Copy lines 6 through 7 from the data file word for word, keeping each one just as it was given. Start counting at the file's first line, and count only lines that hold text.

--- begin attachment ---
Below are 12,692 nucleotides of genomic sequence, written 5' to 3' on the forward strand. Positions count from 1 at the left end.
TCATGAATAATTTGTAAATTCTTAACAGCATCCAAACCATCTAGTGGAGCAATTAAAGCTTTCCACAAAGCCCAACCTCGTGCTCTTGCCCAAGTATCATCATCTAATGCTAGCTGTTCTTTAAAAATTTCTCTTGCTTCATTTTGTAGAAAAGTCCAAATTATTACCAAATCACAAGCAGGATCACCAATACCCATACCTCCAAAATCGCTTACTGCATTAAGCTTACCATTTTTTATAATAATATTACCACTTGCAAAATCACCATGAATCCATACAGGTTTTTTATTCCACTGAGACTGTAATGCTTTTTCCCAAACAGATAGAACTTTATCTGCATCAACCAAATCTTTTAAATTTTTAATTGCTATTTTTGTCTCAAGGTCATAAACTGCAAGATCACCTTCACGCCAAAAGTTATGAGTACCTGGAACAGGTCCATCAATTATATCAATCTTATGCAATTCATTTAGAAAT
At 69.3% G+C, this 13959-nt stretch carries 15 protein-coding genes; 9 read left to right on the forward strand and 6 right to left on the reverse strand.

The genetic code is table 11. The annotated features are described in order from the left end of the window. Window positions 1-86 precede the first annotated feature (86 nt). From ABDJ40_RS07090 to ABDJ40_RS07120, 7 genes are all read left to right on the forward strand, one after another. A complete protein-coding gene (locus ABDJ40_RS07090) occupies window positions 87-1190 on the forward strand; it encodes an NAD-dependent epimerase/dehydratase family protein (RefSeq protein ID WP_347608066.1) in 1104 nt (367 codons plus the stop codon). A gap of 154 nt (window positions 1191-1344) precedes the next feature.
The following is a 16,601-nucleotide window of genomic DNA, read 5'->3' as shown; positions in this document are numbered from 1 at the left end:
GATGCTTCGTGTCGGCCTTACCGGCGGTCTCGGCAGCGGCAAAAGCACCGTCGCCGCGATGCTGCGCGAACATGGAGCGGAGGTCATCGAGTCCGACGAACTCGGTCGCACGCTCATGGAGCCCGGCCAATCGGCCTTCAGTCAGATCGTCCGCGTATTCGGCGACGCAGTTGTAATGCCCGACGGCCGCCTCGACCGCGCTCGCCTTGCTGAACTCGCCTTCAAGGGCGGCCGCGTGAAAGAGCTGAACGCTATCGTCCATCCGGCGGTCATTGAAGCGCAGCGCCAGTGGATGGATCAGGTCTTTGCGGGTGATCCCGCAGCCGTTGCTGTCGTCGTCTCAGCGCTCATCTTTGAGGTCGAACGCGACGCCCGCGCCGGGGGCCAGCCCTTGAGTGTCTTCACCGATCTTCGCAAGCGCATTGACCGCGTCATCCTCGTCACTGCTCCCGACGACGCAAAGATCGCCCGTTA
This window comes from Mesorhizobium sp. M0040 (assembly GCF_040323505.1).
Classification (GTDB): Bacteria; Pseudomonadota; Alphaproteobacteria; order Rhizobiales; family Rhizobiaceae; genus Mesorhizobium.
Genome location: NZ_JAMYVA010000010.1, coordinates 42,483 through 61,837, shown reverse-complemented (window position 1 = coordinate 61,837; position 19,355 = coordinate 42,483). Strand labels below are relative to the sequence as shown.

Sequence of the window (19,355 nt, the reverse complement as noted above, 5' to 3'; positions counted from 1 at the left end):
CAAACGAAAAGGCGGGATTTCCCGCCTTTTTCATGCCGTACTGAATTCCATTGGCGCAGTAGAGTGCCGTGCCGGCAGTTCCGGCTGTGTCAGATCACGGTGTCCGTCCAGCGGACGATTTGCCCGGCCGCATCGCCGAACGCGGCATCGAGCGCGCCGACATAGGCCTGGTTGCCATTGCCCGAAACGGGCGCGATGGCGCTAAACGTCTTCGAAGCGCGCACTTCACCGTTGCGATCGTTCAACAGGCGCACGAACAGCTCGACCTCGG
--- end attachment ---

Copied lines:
GATGCTTCGTGTCGGCCTTACCGGCGGTCTCGGCAGCGGCAAAAGCACCGTCGCCGCGATGCTGCGCGAACATGGAGCGGAGGTCATCGAGTCCGACGAACTCGGTCGCACGCTCATGGAGCCCGGCCAATCGGCCTTCAGTCAGATCGTCCGCGTATTCGGCGACGCAGTTGTAATGCCCGACGGCCGCCTCGACCGCGCTCGCCTTGCTGAACTCGCCTTCAAGGGCGGCCGCGTGAAAGAGCTGAACGCTATCGTCCATCCGGCGGTCATTGAAGCGCAGCGCCAGTGGATGGATCAGGTCTTTGCGGGTGATCCCGCAGCCGTTGCTGTCGTCGTCTCAGCGCTCATCTTTGAGGTCGAACGCGACGCCCGCGCCGGGGGCCAGCCCTTGAGTGTCTTCACCGATCTTCGCAAGCGCATTGACCGCGTCATCCTCGTCACTGCTCCCGACGACGCAAAGATCGCCCGTTA
This window comes from Mesorhizobium sp. M0040 (assembly GCF_040323505.1).